The geopolitics of Georgia
With Russia, Georgia and the US engaging in a war of words, Matthew Rothschild, Editor of the Progressive believes all three are behaving hypocritically.
ENGDAHL: Russia went into Georgia to essentially deliver a message. There are more than 1,000 US military special forces in Georgia doing exercising, training Georgian troops, before Georgia launched the attack on Ossetia on 8 August. There are 1,000 Israeli troops at least, private security firms and military advisors, including advisors who are upgrading the Georgian air force in an installation near Tbilisi. That’s what the Russian airplanes hit, and they essentially made the military strike on South Ossetia militarily impossible by making incursions inside Georgian territory before they announced that they were calling a halt to their military operations.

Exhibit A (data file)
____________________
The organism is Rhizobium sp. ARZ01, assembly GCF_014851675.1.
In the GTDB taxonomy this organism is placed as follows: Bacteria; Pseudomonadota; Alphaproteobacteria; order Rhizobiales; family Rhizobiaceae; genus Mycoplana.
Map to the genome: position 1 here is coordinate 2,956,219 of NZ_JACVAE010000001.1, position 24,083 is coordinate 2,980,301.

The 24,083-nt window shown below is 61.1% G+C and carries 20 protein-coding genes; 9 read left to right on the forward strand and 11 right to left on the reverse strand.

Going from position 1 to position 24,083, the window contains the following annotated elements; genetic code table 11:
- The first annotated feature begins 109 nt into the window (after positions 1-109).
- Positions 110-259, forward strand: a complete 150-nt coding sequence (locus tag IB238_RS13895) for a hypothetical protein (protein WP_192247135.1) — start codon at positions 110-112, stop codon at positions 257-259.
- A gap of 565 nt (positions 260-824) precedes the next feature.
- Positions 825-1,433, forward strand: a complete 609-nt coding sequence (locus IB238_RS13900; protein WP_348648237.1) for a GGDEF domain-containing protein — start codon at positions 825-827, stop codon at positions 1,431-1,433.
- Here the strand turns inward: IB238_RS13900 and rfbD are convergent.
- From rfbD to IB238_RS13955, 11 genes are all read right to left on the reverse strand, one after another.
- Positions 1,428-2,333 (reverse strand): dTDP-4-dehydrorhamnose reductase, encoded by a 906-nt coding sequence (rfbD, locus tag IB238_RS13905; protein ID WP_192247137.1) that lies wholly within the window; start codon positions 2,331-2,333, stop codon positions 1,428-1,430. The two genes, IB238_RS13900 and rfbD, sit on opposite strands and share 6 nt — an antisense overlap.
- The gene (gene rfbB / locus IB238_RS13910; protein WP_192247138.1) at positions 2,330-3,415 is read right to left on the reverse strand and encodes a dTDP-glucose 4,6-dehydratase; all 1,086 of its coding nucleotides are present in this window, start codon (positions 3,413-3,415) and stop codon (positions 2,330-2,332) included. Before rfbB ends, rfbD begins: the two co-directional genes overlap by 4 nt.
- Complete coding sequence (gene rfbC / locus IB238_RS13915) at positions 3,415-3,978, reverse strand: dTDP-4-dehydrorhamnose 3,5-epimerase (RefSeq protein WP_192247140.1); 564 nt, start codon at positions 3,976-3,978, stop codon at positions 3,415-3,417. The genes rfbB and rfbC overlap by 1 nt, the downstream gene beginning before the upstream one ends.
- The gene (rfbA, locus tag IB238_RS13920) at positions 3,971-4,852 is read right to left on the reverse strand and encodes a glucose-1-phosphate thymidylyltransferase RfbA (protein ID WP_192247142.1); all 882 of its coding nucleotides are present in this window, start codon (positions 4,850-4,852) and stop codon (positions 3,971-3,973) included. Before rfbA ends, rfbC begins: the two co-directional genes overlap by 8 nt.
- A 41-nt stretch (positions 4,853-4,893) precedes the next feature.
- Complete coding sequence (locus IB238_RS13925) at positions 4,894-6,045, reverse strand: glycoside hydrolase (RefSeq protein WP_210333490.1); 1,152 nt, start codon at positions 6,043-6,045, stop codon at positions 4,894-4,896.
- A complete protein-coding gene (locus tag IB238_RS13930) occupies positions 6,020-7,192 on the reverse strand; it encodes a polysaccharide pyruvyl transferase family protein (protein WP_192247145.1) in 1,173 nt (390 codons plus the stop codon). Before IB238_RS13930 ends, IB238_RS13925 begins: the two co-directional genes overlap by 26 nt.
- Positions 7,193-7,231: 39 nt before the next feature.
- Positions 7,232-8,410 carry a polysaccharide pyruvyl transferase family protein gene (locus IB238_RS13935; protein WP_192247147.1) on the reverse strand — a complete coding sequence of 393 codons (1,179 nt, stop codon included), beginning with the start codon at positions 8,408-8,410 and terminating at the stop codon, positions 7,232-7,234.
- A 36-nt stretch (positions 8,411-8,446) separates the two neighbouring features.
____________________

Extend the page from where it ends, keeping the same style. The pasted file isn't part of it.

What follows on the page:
US attempts to get Georgia into NATO, coupled with its desire to erect an anti-missile defense shield in Poland and the Czech republic would give it first strike capability towards Russia. Moscow sees this as a national security threat against the sovereignty of Russia. Political economist F William Engdahl believes this is the geopolitical endgame being played out in Georgia.
Georgian troops launched an aerial bombardment and ground attack on its separatist province of South Ossetia on Thursday. South Ossetians want to join up with their ethnic brethren in North Ossetia, an autonomous republic within the Russian Federation. Seeing this as an act of aggression Russia launched bombing raids against Georgia, vowing to defend its citizens. More than half of South Ossetia’s citizens are said to have taken up Moscow’s offer of a Russian passport. Pepe Escobar believes that "the hypocrisy of the international community knows no bounds for if the West forced the issue of Kosovar independence then the independence of South Ossetia should also be on the cards."